- 29 Oct 20
According to data from Johns Hopkins, one American is dying every 107 seconds.
Although Ireland has seen positive trends in terms of Covid-19 cases in recent days, this week has seen a surge in cases in other countries around the world – with the US setting a record for new cases over a seven-day period, with over 500,000 infections.
According to John Hopkins data, daily deaths in the US are also climbing – with one American dying every 107 seconds.
Daily hospitalisations have also been rising in the – growing from 28,608 on September 20, to over 44,000 on Tuesday.
The latest wave of coronavirus has also prompted a return to lockdown in France and Germany. According to European Commission President Ursula von der Leyen, the EU, UK, Norway, Switzerland and Iceland have accounted for 1.1 million cases of the virus in the past seven days.
The lockdown in France will begin on Friday and last until December 1. People in France will only be allowed to leave their homes to buy essential goods, to exercise for an hour a day, or for medical reasons.
In Germany, the lockdown is set to begin on November 2, and last for four weeks. Bars and pubs will close, while restaurants will only be allowed to provide takeaway services.
In both France and Germany, schools will remain open.
In Northern Ireland, the death toll has now risen to 688 people, following the deaths of a further eight people in the last 24 hours. A further 822 people have also tested positive for coronavirus.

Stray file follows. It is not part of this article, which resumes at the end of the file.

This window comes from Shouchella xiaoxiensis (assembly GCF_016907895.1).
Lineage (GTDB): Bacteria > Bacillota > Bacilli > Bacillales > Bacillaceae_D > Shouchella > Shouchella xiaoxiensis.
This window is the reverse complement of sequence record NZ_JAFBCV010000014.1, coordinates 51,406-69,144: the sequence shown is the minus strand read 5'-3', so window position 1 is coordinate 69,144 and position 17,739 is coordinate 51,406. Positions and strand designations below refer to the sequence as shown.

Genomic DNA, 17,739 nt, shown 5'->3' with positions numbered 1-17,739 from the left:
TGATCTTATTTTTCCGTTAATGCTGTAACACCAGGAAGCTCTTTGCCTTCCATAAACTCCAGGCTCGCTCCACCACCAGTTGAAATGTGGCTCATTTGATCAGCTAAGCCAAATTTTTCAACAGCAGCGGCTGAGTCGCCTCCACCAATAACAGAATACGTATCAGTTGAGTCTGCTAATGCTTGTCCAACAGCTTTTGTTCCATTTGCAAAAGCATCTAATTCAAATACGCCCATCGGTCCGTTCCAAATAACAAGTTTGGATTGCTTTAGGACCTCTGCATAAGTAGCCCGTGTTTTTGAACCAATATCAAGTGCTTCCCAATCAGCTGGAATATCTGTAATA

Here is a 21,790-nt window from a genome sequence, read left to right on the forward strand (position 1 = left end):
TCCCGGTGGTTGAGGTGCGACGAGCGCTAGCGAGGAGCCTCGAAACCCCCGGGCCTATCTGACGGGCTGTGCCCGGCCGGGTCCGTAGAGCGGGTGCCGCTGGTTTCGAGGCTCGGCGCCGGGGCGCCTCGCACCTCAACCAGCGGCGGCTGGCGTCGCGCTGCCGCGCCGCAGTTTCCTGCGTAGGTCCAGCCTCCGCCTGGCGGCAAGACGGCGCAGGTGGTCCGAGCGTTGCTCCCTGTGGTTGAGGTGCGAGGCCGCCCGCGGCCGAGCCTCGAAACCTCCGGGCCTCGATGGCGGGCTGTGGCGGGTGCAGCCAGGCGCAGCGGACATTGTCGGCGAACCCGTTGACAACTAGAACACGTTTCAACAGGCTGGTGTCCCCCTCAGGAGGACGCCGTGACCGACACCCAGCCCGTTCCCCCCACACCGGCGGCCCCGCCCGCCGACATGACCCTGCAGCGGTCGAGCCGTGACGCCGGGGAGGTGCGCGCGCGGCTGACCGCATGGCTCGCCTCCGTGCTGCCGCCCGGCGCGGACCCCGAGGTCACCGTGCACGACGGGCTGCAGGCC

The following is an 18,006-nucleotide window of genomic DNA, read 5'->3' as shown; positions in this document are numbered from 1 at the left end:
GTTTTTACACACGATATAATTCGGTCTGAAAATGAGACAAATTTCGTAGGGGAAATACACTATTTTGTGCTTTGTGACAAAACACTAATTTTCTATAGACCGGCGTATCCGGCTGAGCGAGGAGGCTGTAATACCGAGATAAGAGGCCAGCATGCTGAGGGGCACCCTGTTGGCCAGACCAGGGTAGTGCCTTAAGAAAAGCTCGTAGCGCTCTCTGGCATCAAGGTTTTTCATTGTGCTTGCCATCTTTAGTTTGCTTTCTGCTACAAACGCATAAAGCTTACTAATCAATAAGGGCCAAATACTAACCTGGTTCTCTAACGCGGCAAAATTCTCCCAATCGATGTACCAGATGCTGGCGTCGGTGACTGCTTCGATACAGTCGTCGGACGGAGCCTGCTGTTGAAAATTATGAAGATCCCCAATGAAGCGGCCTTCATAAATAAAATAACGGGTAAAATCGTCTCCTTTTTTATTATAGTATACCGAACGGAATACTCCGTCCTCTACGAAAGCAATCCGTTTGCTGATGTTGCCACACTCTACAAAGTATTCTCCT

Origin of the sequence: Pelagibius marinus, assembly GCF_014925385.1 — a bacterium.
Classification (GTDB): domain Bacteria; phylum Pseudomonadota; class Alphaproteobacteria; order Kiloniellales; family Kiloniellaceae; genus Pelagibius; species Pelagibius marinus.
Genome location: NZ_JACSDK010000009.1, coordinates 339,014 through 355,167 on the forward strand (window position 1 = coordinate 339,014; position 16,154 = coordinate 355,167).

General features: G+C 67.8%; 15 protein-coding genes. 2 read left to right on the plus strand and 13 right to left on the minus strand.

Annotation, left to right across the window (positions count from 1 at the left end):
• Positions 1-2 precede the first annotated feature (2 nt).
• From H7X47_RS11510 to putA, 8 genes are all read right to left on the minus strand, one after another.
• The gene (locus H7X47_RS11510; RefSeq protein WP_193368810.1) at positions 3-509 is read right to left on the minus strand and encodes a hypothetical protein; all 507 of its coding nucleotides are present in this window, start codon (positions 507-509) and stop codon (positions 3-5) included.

The latest figures also show that the number of Covid-19 patients in hospital in Ireland has reduced – with 318 patients with the virus currently in hospital.
The numbers in ICU have risen to 43 – the highest since May 28, but still well below the peak in April, which saw 155 patients with Covid-19 in ICUs.
Health officials have admitted that it is to early to see the effect of the move to Level 5 lockdown here – and so the figures in Ireland this week suggest that the Level 3 restrictions, which were in place until late last week, were in fact bearing fruit in reduced case numbers.
“The fact that the figures in Northern Ireland are far higher does beg the question,” one political insider commented, “as to why we are in such panic here. They have been able to cope with what is a far higher case load. So why can’t we? You’d have to wonder if the latest complete shutdown was – or is – necessary, not least when you see that the number of positive tests was dropping anyway."